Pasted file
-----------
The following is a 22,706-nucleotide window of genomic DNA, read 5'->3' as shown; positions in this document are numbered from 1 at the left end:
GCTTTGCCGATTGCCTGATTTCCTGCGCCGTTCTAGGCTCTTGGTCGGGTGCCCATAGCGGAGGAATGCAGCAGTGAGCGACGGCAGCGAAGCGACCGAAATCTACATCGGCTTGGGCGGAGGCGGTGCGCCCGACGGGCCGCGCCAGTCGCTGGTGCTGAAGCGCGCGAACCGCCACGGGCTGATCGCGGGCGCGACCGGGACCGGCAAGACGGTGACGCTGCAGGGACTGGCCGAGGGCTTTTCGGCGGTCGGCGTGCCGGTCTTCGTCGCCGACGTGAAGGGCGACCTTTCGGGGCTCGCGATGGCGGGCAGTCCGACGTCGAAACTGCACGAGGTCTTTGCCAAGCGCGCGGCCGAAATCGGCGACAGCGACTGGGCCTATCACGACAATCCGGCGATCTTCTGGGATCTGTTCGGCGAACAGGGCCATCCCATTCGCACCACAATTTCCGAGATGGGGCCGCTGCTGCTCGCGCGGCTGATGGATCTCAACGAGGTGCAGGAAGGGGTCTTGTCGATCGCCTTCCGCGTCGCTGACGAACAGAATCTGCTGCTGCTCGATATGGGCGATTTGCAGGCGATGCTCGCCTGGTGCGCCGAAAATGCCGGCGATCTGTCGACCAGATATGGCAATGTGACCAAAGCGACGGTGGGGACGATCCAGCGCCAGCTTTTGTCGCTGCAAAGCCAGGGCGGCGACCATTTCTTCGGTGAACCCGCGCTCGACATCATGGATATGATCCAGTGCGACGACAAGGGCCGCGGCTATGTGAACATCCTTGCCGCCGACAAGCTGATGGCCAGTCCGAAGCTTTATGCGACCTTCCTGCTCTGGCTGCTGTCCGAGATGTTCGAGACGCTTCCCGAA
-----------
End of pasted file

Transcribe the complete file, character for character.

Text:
The following is a 22,706-nucleotide window of genomic DNA, read 5'->3' as shown; positions in this document are numbered from 1 at the left end:
GCTTTGCCGATTGCCTGATTTCCTGCGCCGTTCTAGGCTCTTGGTCGGGTGCCCATAGCGGAGGAATGCAGCAGTGAGCGACGGCAGCGAAGCGACCGAAATCTACATCGGCTTGGGCGGAGGCGGTGCGCCCGACGGGCCGCGCCAGTCGCTGGTGCTGAAGCGCGCGAACCGCCACGGGCTGATCGCGGGCGCGACCGGGACCGGCAAGACGGTGACGCTGCAGGGACTGGCCGAGGGCTTTTCGGCGGTCGGCGTGCCGGTCTTCGTCGCCGACGTGAAGGGCGACCTTTCGGGGCTCGCGATGGCGGGCAGTCCGACGTCGAAACTGCACGAGGTCTTTGCCAAGCGCGCGGCCGAAATCGGCGACAGCGACTGGGCCTATCACGACAATCCGGCGATCTTCTGGGATCTGTTCGGCGAACAGGGCCATCCCATTCGCACCACAATTTCCGAGATGGGGCCGCTGCTGCTCGCGCGGCTGATGGATCTCAACGAGGTGCAGGAAGGGGTCTTGTCGATCGCCTTCCGCGTCGCTGACGAACAGAATCTGCTGCTGCTCGATATGGGCGATTTGCAGGCGATGCTCGCCTGGTGCGCCGAAAATGCCGGCGATCTGTCGACCAGATATGGCAATGTGACCAAAGCGACGGTGGGGACGATCCAGCGCCAGCTTTTGTCGCTGCAAAGCCAGGGCGGCGACCATTTCTTCGGTGAACCCGCGCTCGACATCATGGATATGATCCAGTGCGACGACAAGGGCCGCGGCTATGTGAACATCCTTGCCGCCGACAAGCTGATGGCCAGTCCGAAGCTTTATGCGACCTTCCTGCTCTGGCTGCTGTCCGAGATGTTCGAGACGCTTCCCGAA